As for the word libertarianism, I have been thinking of dumping it for some time. When I meet people and they ask what my political ideas are I tell them I am a libertarian, and they assume that I am some sort of degenerate. And no, they are not confusing libertarian with libertine. Words should have clear meanings and libertarian quite often means the opposite of what I believe. Also there is the issue of people having completely incompatible ideologies within the same "movement". So a new name to describe liberty minded people is useful.

  5. One party inflicts upon another some damage. That is an injustice: the violation of a property right. Our task, as anarcho-capitalists, is to seek maximum justice, which is what happens when property rights are whole and undamaged. "To each his/her own." The task, then, is to restore the victim to the state he was in prior to the crime. AND NO MORE.

    We can view the child in the example as being indebted to the farmer. The limit of the indebtedness is the value of the apple. Let the child restore the taken value and the debt is repaid and cancelled. The case then is closed! Well, you could argue that there needs to be "interest" paid here to compensate the farmer for the trouble, but the real point is that the debt is both *limited* and *proportional* to the value taken.

    This "no loss, no gain" doctrine which I admit I lifted wholesale from the theory and practice of insurance means that you can't kill someone for stealing, or trespassing, or being an unwanted fetus (paging Walter Block). It's not consistent with justice, it's a violation of property rights, it's unlibertarian.

    Robert Wenzel's error, it seems to me, is to assume that somehow by initiating violence the child forfeits *all* property rights of his own, rather than merely *some*. Had this been the case, he would be correct in saying that the kid is now fair game. But it's not.

    Igor Karbinovskiy

    1. "...the real point is that the debt is both *limited* and *proportional* to the value taken."

      Something along these lines is the only way to ensure that the NAP is kept in sight.

      Thank you, Igor.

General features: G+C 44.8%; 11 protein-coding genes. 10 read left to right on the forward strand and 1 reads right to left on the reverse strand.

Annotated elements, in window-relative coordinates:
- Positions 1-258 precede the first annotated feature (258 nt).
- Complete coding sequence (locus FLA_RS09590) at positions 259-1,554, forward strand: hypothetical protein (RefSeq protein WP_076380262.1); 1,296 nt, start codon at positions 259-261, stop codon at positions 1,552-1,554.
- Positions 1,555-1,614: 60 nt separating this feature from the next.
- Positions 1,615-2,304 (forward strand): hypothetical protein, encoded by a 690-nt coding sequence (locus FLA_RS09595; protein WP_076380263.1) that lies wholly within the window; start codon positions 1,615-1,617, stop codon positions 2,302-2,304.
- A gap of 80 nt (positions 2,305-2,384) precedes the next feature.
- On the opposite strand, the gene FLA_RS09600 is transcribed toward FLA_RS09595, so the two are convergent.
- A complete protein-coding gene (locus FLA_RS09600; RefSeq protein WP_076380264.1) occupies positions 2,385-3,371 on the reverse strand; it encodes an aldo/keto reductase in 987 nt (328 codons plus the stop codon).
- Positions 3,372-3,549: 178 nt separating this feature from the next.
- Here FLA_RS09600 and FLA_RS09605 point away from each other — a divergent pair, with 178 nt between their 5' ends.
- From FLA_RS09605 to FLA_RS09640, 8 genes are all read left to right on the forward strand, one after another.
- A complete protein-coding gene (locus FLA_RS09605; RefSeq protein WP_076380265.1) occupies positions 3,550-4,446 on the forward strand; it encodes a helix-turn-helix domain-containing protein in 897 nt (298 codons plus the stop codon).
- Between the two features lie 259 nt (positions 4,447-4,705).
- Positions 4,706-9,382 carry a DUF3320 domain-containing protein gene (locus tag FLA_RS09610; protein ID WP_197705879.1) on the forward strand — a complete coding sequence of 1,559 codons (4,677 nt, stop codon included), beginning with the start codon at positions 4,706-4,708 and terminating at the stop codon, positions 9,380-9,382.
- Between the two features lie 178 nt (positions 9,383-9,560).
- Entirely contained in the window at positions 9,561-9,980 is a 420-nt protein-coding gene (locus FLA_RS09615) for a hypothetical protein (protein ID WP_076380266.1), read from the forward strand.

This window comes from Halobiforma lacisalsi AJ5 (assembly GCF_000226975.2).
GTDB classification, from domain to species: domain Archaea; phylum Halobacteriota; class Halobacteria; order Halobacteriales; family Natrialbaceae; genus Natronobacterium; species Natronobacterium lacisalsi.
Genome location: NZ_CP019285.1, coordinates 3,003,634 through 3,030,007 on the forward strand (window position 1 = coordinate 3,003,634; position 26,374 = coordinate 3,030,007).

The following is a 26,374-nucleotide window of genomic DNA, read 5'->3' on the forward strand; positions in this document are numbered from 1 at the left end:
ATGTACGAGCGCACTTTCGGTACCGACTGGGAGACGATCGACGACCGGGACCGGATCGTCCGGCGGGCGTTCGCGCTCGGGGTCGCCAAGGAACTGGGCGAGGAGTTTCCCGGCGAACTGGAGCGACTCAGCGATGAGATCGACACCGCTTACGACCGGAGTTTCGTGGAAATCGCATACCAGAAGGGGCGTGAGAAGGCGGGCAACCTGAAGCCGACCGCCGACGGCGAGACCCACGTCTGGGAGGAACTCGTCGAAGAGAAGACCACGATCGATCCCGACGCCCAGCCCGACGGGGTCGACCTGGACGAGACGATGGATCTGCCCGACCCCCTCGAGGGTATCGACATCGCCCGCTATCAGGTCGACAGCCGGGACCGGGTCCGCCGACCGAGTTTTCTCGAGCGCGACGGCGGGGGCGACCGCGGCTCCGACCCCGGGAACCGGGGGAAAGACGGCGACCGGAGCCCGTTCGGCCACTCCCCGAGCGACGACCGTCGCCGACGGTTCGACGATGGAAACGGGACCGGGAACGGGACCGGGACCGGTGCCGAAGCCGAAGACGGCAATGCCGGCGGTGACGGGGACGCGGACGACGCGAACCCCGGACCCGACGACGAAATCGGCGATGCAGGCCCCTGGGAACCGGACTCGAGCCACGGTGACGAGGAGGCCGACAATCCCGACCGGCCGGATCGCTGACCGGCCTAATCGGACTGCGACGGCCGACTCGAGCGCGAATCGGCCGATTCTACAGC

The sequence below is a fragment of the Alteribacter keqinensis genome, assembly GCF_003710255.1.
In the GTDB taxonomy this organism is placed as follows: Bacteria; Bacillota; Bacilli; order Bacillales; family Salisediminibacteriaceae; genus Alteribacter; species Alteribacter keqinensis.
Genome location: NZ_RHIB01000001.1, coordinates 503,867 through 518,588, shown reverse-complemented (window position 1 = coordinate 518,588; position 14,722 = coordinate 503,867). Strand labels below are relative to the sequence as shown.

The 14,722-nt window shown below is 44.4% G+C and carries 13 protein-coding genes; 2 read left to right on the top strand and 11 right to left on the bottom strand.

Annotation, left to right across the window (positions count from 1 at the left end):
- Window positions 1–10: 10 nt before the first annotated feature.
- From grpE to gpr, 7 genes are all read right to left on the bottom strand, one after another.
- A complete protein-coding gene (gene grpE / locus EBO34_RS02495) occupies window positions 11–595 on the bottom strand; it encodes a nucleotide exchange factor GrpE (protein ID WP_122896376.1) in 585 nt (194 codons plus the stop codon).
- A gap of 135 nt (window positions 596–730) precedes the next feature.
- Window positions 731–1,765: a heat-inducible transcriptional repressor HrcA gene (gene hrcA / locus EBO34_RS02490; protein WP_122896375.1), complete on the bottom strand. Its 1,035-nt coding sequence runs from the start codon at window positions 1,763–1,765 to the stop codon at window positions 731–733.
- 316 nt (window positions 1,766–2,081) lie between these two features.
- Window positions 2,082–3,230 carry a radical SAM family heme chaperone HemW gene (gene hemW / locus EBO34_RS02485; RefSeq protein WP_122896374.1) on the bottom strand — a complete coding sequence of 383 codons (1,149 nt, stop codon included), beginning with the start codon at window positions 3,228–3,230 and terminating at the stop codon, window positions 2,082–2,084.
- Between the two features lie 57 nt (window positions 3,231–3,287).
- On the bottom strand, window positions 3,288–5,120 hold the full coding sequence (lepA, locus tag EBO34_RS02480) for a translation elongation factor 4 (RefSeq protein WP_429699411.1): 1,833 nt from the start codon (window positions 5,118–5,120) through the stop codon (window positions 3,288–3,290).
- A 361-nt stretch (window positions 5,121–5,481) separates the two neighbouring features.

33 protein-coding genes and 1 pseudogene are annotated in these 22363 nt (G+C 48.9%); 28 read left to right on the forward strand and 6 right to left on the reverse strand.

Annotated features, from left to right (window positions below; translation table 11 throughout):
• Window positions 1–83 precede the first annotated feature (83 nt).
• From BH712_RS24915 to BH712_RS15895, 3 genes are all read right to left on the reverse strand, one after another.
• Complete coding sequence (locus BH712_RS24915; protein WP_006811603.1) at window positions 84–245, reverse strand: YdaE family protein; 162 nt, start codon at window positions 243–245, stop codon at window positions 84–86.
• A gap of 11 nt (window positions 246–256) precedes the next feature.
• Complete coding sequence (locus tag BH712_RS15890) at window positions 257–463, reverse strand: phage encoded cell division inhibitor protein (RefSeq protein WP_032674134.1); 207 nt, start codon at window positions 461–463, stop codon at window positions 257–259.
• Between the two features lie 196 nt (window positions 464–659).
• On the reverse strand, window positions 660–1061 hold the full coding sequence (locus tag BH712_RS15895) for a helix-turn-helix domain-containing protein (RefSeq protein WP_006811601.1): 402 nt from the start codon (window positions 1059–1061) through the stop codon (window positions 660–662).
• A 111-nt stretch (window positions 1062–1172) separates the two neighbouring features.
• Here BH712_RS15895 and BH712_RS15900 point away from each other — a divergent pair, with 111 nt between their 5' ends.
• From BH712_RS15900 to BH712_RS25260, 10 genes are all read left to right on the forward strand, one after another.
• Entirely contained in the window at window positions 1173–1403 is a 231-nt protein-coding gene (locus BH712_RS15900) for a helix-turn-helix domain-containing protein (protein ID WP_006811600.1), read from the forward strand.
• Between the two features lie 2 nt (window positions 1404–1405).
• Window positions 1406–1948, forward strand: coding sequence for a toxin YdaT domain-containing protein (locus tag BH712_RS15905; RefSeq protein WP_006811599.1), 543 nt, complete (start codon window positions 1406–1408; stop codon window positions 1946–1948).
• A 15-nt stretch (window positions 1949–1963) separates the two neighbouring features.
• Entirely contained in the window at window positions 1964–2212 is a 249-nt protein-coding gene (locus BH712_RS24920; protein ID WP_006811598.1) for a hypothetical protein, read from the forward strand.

6. It seems to me that your idea of punishment is borrowing heavily upon the 8th Amendment, U.S. Constitution.

    I certainly agree that the scenario - exactly as provided by you in this post - should not warrant an effective death penalty.

    Why not? Lack of actual malice? The age of "the child" is never mentioned. Is said child old enough to understand what they're doing? I think this is worth exploring.

    I think this leads to bigger and more difficult questions. For example: Who gets to determine the answers? Once determined, how are they applied? Is this the sort of thing that varies by what you define as culture?

    While this may - eventually - be formed over a period of time for a variably-sized group of people, the beginnings of this formulation are going to be...difficult, to say the least. And this speaks to nothing of the cultural boundaries. Does it end at my neighbor’s property line?

    Then there’s the question of how the limitations are enforced. I mean, should someone overstep and take punishment too far. Or, will there be an enforcement caste? (I joke)

    It isn’t that I agree that any punishment is open for any NAP violation. It’s just that I am finding it difficult to reconcile the limitations of punishment with the rest of what I understand of libertarian ideology. Please, don’t mistake my rantings here as me talking down to you.

    I most certainly do not believe you’re a statist. I find the idea interesting, and complex, and am simply seeking to explore it in my limited fashion. In any event, I look forward to reading more of your own ramblings regarding libertarianism, even if by another name should you decide this theory is dead. 

    1. Michael, thank you for the reply.

      No one can know the answers to how things will work out, and they will likely be worked out differently in different places.